On World Philosophy Day 2014: Encouraging Critical Thinking
Irina Bokova, the Director-General of the United Nations Education Scientific and Cultural Organization (UNESCO) once said, “Faced with the complexity of today's world, philosophical reflection is above all a call to humility, to take a step back and engage in reasoned dialogue, to build together the solutions to challenges that are beyond our control. This is the best way to educate enlightened citizens, equipped to fight stupidity and prejudice. The greater the difficulties encountered the greater the need for philosophy to make sense of questions of peace and sustainable development.”
Philosophy is the study of general and fundamental problems connected with reality, existence, knowledge, values, reason, mind and language. In a layman's language it can refer to the most basic beliefs, concepts, and attitudes of an individual or group. World Philosophy Day was established by UNESCO in 2005 and observed on November 21 every year, to highlight the importance of philosophy as “a discipline that encourages critical and independent thought… capable of working towards a better understanding of the world and promoting tolerance and peace”.
Ghana is at a very crucial moment in her development. Chieftaincy and land disputes, poverty and youth unemployment have marred the giant efforts we are making towards building a great nation and creating a better life for all. Many might think that only leaders can help us overcome these challenges. This is not so. Followers must not be written off. This calls for critical thinking. The University of Ghana now makes all her students take courses in critical thinking. This is a good effort and must be emulated by other institutions of learning.
Critical thinking enables people to deduce consequences from knowledge to solve problems and enhance work processes. It makes people challenge consensus and pursue less popular approaches to everyday activities. It is an essential part of creativity since we need critical thinking to evaluate and improve our creative ideas. Critical thinking is an important tool in solving community problems and in developing initiatives in national development.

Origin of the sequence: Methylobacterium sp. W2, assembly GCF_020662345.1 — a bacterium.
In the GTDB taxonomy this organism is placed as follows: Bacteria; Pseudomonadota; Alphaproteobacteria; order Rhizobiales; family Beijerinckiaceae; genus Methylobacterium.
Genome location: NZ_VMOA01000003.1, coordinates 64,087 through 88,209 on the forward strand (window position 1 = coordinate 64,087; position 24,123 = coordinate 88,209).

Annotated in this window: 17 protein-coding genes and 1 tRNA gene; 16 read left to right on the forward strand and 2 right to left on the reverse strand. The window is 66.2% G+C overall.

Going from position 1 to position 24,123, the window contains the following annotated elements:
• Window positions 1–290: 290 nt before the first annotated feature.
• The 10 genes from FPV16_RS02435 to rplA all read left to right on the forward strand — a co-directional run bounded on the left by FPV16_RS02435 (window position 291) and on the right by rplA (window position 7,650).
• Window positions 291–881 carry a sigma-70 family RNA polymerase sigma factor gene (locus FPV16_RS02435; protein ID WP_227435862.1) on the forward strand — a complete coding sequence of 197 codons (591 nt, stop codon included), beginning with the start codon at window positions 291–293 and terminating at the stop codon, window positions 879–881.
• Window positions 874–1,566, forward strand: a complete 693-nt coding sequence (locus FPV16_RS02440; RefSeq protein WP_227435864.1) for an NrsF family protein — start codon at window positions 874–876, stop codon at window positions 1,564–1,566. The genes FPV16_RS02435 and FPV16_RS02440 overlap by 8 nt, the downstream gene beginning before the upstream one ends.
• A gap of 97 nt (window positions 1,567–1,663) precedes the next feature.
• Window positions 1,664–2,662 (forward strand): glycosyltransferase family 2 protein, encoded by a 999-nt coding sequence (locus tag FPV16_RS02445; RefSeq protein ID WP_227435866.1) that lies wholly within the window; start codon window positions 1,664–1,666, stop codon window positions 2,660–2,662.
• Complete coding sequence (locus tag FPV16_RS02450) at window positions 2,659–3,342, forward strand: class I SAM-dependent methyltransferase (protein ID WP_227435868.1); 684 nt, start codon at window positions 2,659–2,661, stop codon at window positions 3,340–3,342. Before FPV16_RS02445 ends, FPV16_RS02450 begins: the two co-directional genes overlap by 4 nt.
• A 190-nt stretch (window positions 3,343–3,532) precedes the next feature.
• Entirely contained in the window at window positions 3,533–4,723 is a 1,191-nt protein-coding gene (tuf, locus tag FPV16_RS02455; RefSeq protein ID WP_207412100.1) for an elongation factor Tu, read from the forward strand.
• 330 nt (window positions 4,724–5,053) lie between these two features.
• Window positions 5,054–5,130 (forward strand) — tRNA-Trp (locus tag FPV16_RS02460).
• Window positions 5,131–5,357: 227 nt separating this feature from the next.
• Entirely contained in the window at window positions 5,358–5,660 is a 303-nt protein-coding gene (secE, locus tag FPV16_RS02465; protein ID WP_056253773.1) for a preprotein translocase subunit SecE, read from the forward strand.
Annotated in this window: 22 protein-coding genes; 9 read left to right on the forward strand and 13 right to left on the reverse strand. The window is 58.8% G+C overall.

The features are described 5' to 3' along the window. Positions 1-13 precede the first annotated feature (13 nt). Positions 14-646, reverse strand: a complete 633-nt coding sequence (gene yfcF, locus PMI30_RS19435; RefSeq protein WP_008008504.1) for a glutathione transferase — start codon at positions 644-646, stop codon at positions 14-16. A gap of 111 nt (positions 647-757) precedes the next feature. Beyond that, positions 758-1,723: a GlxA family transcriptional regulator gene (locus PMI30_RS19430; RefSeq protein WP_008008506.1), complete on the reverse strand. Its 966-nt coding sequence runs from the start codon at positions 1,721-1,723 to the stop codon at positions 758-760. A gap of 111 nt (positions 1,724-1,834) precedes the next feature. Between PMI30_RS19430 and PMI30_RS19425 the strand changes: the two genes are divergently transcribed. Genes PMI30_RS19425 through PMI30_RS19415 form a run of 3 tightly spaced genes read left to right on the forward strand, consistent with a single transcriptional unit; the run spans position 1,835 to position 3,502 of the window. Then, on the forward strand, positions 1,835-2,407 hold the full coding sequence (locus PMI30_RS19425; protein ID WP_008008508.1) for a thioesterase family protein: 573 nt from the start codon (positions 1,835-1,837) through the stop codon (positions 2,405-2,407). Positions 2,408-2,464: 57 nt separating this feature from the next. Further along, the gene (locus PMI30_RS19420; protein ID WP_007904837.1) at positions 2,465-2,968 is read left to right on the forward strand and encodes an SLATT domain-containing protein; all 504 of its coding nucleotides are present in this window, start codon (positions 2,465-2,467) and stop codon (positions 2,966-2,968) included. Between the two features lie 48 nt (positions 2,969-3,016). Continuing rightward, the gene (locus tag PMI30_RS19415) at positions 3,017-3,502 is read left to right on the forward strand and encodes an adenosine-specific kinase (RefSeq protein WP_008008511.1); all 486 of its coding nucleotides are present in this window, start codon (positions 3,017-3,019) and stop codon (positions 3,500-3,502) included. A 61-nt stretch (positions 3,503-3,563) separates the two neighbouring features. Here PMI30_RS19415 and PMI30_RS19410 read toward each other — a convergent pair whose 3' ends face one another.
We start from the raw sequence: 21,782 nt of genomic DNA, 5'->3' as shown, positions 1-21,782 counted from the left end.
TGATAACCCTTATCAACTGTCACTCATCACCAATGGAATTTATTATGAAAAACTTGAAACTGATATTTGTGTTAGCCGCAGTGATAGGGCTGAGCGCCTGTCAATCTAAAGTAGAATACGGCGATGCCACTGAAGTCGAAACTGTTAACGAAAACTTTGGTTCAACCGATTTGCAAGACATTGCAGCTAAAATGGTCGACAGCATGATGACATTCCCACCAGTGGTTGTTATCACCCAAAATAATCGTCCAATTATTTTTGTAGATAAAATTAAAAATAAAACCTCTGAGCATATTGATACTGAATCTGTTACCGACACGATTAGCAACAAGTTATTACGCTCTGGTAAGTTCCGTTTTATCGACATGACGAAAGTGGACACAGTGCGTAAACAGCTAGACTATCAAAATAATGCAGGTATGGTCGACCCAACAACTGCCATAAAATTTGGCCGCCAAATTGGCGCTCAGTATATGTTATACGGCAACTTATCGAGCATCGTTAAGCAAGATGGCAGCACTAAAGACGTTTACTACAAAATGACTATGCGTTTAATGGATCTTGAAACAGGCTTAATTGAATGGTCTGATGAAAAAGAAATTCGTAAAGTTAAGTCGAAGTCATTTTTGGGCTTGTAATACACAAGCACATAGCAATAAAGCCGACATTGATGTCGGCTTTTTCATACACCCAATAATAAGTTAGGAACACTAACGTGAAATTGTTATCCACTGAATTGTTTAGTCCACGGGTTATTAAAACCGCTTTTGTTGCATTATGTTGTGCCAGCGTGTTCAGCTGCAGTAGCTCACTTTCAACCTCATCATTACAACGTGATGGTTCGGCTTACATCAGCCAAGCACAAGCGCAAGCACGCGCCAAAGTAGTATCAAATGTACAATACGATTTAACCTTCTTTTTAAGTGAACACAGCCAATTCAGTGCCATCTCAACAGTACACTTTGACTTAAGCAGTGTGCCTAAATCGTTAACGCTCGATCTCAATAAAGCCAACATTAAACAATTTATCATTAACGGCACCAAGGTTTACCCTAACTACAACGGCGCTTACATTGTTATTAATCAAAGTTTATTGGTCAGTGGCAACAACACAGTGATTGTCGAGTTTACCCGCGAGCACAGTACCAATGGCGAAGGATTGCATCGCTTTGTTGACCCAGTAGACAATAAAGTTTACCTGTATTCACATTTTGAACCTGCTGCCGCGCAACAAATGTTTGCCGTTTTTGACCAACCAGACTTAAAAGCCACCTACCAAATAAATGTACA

It is because of these and many other benefits that we must encourage critical thinking. The youth especially, must be encouraged in this respect. Community interventions of all kinds provide opportunities for learning. They provide opportunities for experiencing difficulties that need adequate solutions. Young people must get immersed it these interventions. Parents and teachers must keep affirming children's self-worth, help them create networks of support, give them tasks and regularly evaluate their progress on these tasks. Schools should encourage the formation of thinking clubs like the ones in developed countries. The Ghana Education Service should make critical thinking a core component of basic and secondary education. Religious organizations should create avenues for their young people to develop critical thinking abilities. The National Youth Authority should create community youth think-tanks.
All these efforts will help young people create jobs for themselves, value and promote peace, develop pragmatic solutions to everyday challenges, use reasoned dialogue to prevent all forms of conflict and fight stupidity and prejudice. These will ensure sustainable development in Ghana to end poverty, youth unemployment and conflicts.
Indeed, in the words of the author Josh Lanyon, “If there was one life skill everyone on the planet needed, it was the ability to think with critical objectivity” Happy World Philosophy Day to all Ghanaians.
Gabriel Edzordzi Agbozo is the Director of International Affairs at Beyonders Foundation.
Disclaimer: "The views/contents expressed in this article are the sole responsibility of the author(s) and do not necessarily reflect those of Modern Ghana. Modern Ghana will not be responsible or liable for any inaccurate or incorrect statements contained in this article."